Press Review – September 9, 2016
A longtime member of ex-Pat Metheny Group drummer Paul Wertico's trio, enough has already been written about John Moulder's double life as jazz guitarist and ordained priest. Bifröst is Moulder's follow-up to the ambitious and eclectic Trinity (Origin, 2006), where the guitarist's spirituality became a touchstone for music ranging from the ethereal to the grounded, and from elegant folklore to potent, angst-driven fusion. What makes Bifröst even more satisfying is its narrowing of focus down from a larger cast of characters to a quintet, bringing together old friends Wertico and fretless electric bassist Brian Peters with new Norwegian ones, double-bassist Arild Andersen and saxophonist Bendik Hofseth.
That Andersen collaborated, early in his career, with Terje Rypdal makes this transatlantic first
That Andersen collaborated, early in his career, with Terje Rypdal makes this transatlantic first encounter all the more successful, given that Moulder's visceral, overdriven and often whammy bar-centric electric playing is unmistakably influenced by the Norwegian guitar legend. And while he certainly possesses his own voice, the sound of another Norwegian notable and early Andersen cohort, saxophonist Jan Garbarek, is an equal touchstone in Hofseth's tone and approach.
Here, Moulder's high energy electric is juxtaposed and combined with six- and twelve-string acoustic guitars to to create a context that hints, in some ways, back to Ralph Towner and Solstice (ECM, 1975). Bifröst's opening title track, in fact, speaks deeply of Towner's harmonic language and, with Wertico's light cymbal work and Hofseth's soaring lines, could easily fall into similar territory were it not for Andersen's in-the-gut double-bass and Moulder's searing electric solo. Moulder's serpentine melody weaves around ambiguous harmonies, as the piece builds dramatically—and inevitably.
Moulder may drive some of Bifröst with hard-edged electricity, but he's also capable of softer lyricism; his solo acoustic intro to the ultimately more buoyant "Watch Your Step"—where his acoustic melody is bolstered in strong, lilting unison by Hofseth and Peters— sounding like an outtake from Metheny's One Quiet Night (Nonesuch, 2003). "Echoes of Home," driven gently by Wertico's percussion, is another acoustic feature, with Moulder recalling Windham Hill's Alex DeGrassi, but with greater depth.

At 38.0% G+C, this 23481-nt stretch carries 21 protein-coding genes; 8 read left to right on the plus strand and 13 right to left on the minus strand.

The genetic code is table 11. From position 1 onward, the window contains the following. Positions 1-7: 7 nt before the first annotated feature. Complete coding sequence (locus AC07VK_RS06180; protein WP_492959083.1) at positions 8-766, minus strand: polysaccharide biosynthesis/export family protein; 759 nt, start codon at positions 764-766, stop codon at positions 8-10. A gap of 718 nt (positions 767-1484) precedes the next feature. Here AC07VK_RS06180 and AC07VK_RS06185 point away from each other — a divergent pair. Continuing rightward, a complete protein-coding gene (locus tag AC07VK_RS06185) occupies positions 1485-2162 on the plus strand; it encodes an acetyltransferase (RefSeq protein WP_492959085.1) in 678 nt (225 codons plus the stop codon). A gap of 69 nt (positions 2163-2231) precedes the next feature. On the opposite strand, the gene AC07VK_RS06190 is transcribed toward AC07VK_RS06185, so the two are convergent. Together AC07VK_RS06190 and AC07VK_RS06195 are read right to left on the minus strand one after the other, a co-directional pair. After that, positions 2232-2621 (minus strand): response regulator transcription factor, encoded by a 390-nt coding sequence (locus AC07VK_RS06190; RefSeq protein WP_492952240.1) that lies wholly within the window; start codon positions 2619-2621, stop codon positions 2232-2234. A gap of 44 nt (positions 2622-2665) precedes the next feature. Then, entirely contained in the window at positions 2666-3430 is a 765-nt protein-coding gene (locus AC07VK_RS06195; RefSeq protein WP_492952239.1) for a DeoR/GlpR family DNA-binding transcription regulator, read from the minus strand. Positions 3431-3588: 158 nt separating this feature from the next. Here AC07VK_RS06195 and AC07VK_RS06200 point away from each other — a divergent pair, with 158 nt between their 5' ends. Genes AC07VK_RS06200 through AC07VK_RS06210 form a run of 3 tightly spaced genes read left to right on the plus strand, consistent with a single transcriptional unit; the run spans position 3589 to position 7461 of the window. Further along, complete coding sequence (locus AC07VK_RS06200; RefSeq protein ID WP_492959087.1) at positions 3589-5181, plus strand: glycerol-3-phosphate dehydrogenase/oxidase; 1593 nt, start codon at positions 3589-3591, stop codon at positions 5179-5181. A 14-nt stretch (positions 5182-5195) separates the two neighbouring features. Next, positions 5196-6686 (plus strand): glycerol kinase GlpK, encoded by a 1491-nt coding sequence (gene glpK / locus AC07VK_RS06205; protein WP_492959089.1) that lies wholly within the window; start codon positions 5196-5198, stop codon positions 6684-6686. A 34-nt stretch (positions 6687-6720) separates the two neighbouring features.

Andersen's remarkable combination of deep, resonant tone and lithe dexterity is a fundamental throughout the disc, with his solo intro to "Magical Space" a highlight as he builds phrase-after-phrase over a looped chordal wash. Once the group enters, setting a dark context for solos by Moulder (again, on acoustic) and Hofseth, its temporal elasticity recalls ECM classics like Bill Connors' Of Mist and Melting (1978). Wertico's restraint here is as impressive as his more powerful bent on the closing part of Moulder's episodic "Time Being," a 15-minute epic that ends with a repeating series of ascending chords, bringing the album to a strong and definitive close.
Quietly, and with little fuss, Moulder has built his voice as writer and performer, and a rare ability to conceptualize broader narratives. With Bifröst he leverages Trinity's ambitious nature into an album that may appear smaller in focus, but is ultimately even more expansive in overall sound, vision and chemistry.
Track Listing: Bifröst; Watch Your Step (introduction); Watch Your Step; Magical Space (introduction); Magical Space; Echoes of Home; Cold Sea Triptych: Part 1; Cold Sea Triptych: Part 2; Cold Sea Triptych: Part 3; Time Being.
Personnel: John Moulder: electric guitars, 12-string and 6-string acoustic guitars; Bendik Hofseth: tenor saxophone; Arild Andersen: double-bass; Paul Wertico: drums, percussion; Brian Peters: electric fretless bass, programming.
John Moulder of Chicago spent five years composing the material for his album Trinity. It's an epic three-part program inspired by religious belief, but it can be appreciated on any number of levels. The sound of the recording is tremendous, as are the performances...Moulder impresses with his harmonic imagination and sheer ambition. The orchestrations are varied and fine-grained, not to mention expertly produced by Moulder and Brad Peters...to these ears it is probing and kaleidoscopic.
-David Adler, Jazz Times
John Moulder – September 21, 2016
The Eleventh Hour just came out the other week and arrived on my doorstep today. And it’s nothing short of thrilling. For me, the best of the year so far. Moulder is an extraordinarily talented guitarist.
-William Harmless, All About Jazz
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